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Discover new worlds of light with OLED

Discover new worlds of light with OLED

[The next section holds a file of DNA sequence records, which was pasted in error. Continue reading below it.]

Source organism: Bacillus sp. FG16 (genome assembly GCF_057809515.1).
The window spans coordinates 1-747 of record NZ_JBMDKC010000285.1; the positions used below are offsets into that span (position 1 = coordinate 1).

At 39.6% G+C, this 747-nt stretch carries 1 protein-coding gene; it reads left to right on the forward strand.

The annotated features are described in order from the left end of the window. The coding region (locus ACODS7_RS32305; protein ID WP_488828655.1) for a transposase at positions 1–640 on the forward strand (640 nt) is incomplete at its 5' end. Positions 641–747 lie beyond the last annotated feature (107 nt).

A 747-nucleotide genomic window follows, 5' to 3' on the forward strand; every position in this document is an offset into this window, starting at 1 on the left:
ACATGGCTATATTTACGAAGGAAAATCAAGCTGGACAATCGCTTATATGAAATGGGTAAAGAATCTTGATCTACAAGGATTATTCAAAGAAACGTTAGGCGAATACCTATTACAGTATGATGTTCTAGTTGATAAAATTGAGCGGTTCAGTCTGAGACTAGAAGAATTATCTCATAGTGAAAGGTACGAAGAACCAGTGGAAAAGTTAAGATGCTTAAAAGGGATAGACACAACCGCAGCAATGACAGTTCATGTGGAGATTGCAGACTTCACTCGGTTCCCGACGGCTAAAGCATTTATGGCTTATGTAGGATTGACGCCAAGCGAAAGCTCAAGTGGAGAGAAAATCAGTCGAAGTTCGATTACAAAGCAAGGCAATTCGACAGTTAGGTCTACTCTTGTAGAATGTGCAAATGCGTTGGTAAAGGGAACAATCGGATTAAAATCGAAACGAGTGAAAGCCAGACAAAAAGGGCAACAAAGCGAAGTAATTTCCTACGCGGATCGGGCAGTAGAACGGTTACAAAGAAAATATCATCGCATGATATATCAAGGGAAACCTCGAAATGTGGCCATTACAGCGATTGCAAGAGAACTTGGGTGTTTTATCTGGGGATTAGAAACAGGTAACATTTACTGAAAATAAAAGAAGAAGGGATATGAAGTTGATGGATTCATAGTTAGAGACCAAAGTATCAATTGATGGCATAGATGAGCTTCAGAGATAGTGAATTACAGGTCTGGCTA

OLED's are the most advanced light source as of today. Flat and soft lighting with high efficiency and outstanding light quality is created between thin films or glass panels. LivingScuplture by Philips This kinetic OLED installation was created in collaboration between Philips and WHITEvoid. By moving the OLED modules, new forms can be created every time. A new era for lamp and light fixture design started with the organic light-emitting diodes: OLED modules are lightweight and very thin, can be dimmed and provide light in many colors immediately after being turned on. The light panels are either milky or even transparent and flexible in the off state. It is not surprising that these opportunities will inspire designers and architects to new creations. OLED's blow up categories for lamp and light fixture that have existed for centuries. Organic light-emitting diodes unite both categories: Until now one needed a lamp, in which a light bulb could be installed and sometimes a screen to avoid the blinding light. But as of today only a thin foil is necessary, which spans an entire room. Walls, windows and furniture can be illuminated or become part of a dynamic lighting show. Never before in the history of artificial lighting was the opportunity in reach to illuminate large and arbitrarily shaped surfaces evenly and to have a free hand with regards to brightness and color. But so far, there is no readily available light wallpaper or windows, which shine at night with diffused light or roll-up screens. However, the current applications announce the next development. We find OLED's as ultra-thin displays of smart phones, in form of illuminated shelves or suspended ceiling panels. LivingShapes by Philips A lamp that thinks for itself: As soon as the sensors register a person in front of the OLED lamp, some of the OLED's will turn off. The mirror image of the viewer will appear in a frame of light. Current designer lights mostly have an elegant technical appearance: the OLED panels are often combined with aluminum (whose soft and dull surface corresponds well with the light of OLED's) and forms small wings, which are arranged around a delicate structure. The low weight of the components, the extremely thin material and the non-dazzling light add up to an optical impression that has never existed before. Because the organic diodes develop little heat, they are ideal for sensitive locations, such as wooden furniture. In contrast to other lamps, the OLED surfaces are always part of the design and don’t have to emit their light from a hidden area. Nowadays several light fixtures are still being combined with brighter LED's in order to create luminous flux that goes beyond mere atmospheric lighting. It should not go unmentioned that the market and the available lighting solutions for domestic use are still manageable and that due to the high prices not too many purchases are being expected in the near future. Energy efficiency and operating principle OLED's generate light through electroluminescence from organic semiconductor components. When voltage is applied a gentle and non-blinding light is created, that you can look directly into. The light can be dimmed and hardly creates any heat so that OLED's can be incorporated well into furniture or objects that are heat sensitive (e.g. art objects). The white light emission can be adjusted between warm white (2700 K) and cool white (6500 K). Colors from the RGB spectrum can be generated as well. Low power consumption, a long service life and the lack of IR and UV radiation make the mercury-free OLED's a serious and promising technology. Manta Rhei by Selux A pretty word game stands behind this OLED lamp: an allusion to the Heraclitean phrase "panta rhei", which means "everything flows" and at the same time a tribute to the majestic manta ray. Various choreographies can be played for the organic, silent movements. This development is all the more amazing when you consider that only a few years have passed since the introduction of suitable LED's in everyday lighting. OLED's consist of one or several thin organic layers between two conductors. Today mainly thin layers of glass are used as substrate, but in the future the use of plastic films will increase flexibility, which, until recently, appeared unthinkable. The future applications, where whole windows or walls can be illuminated broadly and transparently ("light wallpaper"), show a critical difference to previous bulbs: OLED's are pure surface lights, while incandescent bulbs and fluorescent tubes with glaring bright objects of limited extent are spot lights. New fields of application in practice The automaker Audi relies on the technological advantage of OLED technology. Not only is the TT series now equipped with OLED taillights, but an entire conference room in Ingolstadt, in collaboration with Philips and the designer Michael Hammer, is being illuminated with wafer-thin ceiling lights. Several dozen light panels were combined with large and very thin ceiling light fixtures, which look almost like they are floating. The light does not blind and still produces a light stream of 64,000 lumen. Since this seemed a little bit too much for the people in charge, a slight dimming of the lights extended the expected life span to 17,000 hours.This is somewhat less compared with LED's - but considerably higher compared to a regular light bulb. Due to the high efficiency hardly any heat accumulates, even with such an enormous light performance, which considerably reduces the cooling requirements during summer. Rollercoaster by Osram When switched off, this OLED lamp looks like a sculpture made of glass and metal. When switched on, it turns into a brilliant Möbius loop. Starting in 2014, this OLED lamp should go into series production. The communication technology also relies on OLED technology. The COMEDD of Fraunhofer has recently developed interactive data glasses, which enables you to control data contents with your eyes – without the use of hands or language.